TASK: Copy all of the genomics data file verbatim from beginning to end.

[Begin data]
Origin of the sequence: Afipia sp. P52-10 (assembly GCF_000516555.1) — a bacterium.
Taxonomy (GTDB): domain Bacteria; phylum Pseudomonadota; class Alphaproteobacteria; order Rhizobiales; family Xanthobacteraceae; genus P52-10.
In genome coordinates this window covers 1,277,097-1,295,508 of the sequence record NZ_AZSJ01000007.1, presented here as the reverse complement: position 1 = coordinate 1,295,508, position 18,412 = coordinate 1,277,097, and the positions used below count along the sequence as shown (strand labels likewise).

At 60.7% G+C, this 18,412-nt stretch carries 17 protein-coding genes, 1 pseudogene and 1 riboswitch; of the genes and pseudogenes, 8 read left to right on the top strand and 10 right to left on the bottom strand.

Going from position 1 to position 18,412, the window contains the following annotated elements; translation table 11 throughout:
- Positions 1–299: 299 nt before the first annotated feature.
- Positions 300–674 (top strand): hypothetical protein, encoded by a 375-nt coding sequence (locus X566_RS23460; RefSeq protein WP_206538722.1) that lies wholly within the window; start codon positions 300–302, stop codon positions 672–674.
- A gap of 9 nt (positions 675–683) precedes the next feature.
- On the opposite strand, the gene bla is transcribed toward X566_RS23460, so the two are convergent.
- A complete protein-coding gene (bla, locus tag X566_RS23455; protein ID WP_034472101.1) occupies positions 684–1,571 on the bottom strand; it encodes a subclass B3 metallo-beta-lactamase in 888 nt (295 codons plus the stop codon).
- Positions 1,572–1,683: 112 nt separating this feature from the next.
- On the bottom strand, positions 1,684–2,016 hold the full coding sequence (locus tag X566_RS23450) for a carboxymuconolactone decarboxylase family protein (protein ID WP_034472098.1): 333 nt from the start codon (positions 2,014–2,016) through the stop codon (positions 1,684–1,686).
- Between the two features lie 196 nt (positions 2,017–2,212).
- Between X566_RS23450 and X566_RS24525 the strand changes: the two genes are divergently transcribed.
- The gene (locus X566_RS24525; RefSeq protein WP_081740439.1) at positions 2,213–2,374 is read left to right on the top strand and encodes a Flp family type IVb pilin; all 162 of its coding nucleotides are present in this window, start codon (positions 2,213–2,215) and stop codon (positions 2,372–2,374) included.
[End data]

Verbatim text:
Origin of the sequence: Afipia sp. P52-10 (assembly GCF_000516555.1) — a bacterium.
Taxonomy (GTDB): domain Bacteria; phylum Pseudomonadota; class Alphaproteobacteria; order Rhizobiales; family Xanthobacteraceae; genus P52-10.
In genome coordinates this window covers 1,277,097-1,295,508 of the sequence record NZ_AZSJ01000007.1, presented here as the reverse complement: position 1 = coordinate 1,295,508, position 18,412 = coordinate 1,277,097, and the positions used below count along the sequence as shown (strand labels likewise).

At 60.7% G+C, this 18,412-nt stretch carries 17 protein-coding genes, 1 pseudogene and 1 riboswitch; of the genes and pseudogenes, 8 read left to right on the top strand and 10 right to left on the bottom strand.

Going from position 1 to position 18,412, the window contains the following annotated elements; translation table 11 throughout:
- Positions 1–299: 299 nt before the first annotated feature.
- Positions 300–674 (top strand): hypothetical protein, encoded by a 375-nt coding sequence (locus X566_RS23460; RefSeq protein WP_206538722.1) that lies wholly within the window; start codon positions 300–302, stop codon positions 672–674.
- A gap of 9 nt (positions 675–683) precedes the next feature.
- On the opposite strand, the gene bla is transcribed toward X566_RS23460, so the two are convergent.
- A complete protein-coding gene (bla, locus tag X566_RS23455; protein ID WP_034472101.1) occupies positions 684–1,571 on the bottom strand; it encodes a subclass B3 metallo-beta-lactamase in 888 nt (295 codons plus the stop codon).
- Positions 1,572–1,683: 112 nt separating this feature from the next.
- On the bottom strand, positions 1,684–2,016 hold the full coding sequence (locus tag X566_RS23450) for a carboxymuconolactone decarboxylase family protein (protein ID WP_034472098.1): 333 nt from the start codon (positions 2,014–2,016) through the stop codon (positions 1,684–1,686).
- Between the two features lie 196 nt (positions 2,017–2,212).
- Between X566_RS23450 and X566_RS24525 the strand changes: the two genes are divergently transcribed.
- The gene (locus X566_RS24525; RefSeq protein WP_081740439.1) at positions 2,213–2,374 is read left to right on the top strand and encodes a Flp family type IVb pilin; all 162 of its coding nucleotides are present in this window, start codon (positions 2,213–2,215) and stop codon (positions 2,372–2,374) included.